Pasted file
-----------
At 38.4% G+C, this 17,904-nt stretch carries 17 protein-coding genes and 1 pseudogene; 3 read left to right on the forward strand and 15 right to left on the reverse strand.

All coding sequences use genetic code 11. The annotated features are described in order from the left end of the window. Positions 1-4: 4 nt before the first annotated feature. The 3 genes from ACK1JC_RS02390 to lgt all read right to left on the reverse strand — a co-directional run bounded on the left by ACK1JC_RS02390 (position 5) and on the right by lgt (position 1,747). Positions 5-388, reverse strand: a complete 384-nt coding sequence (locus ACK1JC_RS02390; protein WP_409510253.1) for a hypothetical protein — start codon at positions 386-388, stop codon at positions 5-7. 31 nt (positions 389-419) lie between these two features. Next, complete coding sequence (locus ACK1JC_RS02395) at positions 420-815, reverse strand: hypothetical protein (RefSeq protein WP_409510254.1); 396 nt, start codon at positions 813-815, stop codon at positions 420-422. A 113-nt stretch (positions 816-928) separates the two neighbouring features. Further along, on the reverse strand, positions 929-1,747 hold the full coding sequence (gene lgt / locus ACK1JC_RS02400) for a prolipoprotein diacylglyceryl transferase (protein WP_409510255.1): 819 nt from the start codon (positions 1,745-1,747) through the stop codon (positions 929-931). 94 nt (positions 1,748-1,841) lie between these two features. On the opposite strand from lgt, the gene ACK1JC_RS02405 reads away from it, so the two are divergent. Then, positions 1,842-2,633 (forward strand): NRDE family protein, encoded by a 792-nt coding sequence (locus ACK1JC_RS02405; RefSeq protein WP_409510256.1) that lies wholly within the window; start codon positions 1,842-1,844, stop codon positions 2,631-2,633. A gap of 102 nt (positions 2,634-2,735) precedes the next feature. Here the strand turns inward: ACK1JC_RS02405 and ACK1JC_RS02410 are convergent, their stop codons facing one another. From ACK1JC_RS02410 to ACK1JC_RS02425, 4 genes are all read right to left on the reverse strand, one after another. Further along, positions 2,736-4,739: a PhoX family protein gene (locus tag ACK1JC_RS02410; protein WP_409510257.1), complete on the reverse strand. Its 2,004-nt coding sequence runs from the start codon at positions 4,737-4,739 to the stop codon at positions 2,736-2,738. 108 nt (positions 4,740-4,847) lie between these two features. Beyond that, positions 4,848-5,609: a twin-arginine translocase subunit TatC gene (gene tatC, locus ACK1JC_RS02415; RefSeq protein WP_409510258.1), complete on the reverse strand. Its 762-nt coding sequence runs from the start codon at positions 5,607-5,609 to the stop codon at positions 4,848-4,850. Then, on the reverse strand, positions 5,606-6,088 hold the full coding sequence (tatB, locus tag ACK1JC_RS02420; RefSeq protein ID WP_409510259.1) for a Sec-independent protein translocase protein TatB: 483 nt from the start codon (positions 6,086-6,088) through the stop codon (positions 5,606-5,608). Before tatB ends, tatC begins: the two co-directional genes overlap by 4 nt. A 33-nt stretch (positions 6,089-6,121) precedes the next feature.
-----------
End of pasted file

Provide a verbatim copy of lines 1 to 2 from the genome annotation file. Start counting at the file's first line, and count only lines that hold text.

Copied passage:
At 38.4% G+C, this 17,904-nt stretch carries 17 protein-coding genes and 1 pseudogene; 3 read left to right on the forward strand and 15 right to left on the reverse strand.

All coding sequences use genetic code 11. The annotated features are described in order from the left end of the window. Positions 1-4: 4 nt before the first annotated feature. The 3 genes from ACK1JC_RS02390 to lgt all read right to left on the reverse strand — a co-directional run bounded on the left by ACK1JC_RS02390 (position 5) and on the right by lgt (position 1,747). Positions 5-388, reverse strand: a complete 384-nt coding sequence (locus ACK1JC_RS02390; protein WP_409510253.1) for a hypothetical protein — start codon at positions 386-388, stop codon at positions 5-7. 31 nt (positions 389-419) lie between these two features. Next, complete coding sequence (locus ACK1JC_RS02395) at positions 420-815, reverse strand: hypothetical protein (RefSeq protein WP_409510254.1); 396 nt, start codon at positions 813-815, stop codon at positions 420-422. A 113-nt stretch (positions 816-928) separates the two neighbouring features. Further along, on the reverse strand, positions 929-1,747 hold the full coding sequence (gene lgt / locus ACK1JC_RS02400) for a prolipoprotein diacylglyceryl transferase (protein WP_409510255.1): 819 nt from the start codon (positions 1,745-1,747) through the stop codon (positions 929-931). 94 nt (positions 1,748-1,841) lie between these two features. On the opposite strand from lgt, the gene ACK1JC_RS02405 reads away from it, so the two are divergent. Then, positions 1,842-2,633 (forward strand): NRDE family protein, encoded by a 792-nt coding sequence (locus ACK1JC_RS02405; RefSeq protein WP_409510256.1) that lies wholly within the window; start codon positions 1,842-1,844, stop codon positions 2,631-2,633. A gap of 102 nt (positions 2,634-2,735) precedes the next feature. Here the strand turns inward: ACK1JC_RS02405 and ACK1JC_RS02410 are convergent, their stop codons facing one another. From ACK1JC_RS02410 to ACK1JC_RS02425, 4 genes are all read right to left on the reverse strand, one after another. Further along, positions 2,736-4,739: a PhoX family protein gene (locus tag ACK1JC_RS02410; protein WP_409510257.1), complete on the reverse strand. Its 2,004-nt coding sequence runs from the start codon at positions 4,737-4,739 to the stop codon at positions 2,736-2,738. 108 nt (positions 4,740-4,847) lie between these two features. Beyond that, positions 4,848-5,609: a twin-arginine translocase subunit TatC gene (gene tatC, locus ACK1JC_RS02415; RefSeq protein WP_409510258.1), complete on the reverse strand. Its 762-nt coding sequence runs from the start codon at positions 5,607-5,609 to the stop codon at positions 4,848-4,850. Then, on the reverse strand, positions 5,606-6,088 hold the full coding sequence (tatB, locus tag ACK1JC_RS02420; RefSeq protein ID WP_409510259.1) for a Sec-independent protein translocase protein TatB: 483 nt from the start codon (positions 6,086-6,088) through the stop codon (positions 5,606-5,608). Before tatB ends, tatC begins: the two co-directional genes overlap by 4 nt. A 33-nt stretch (positions 6,089-6,121) precedes the next feature.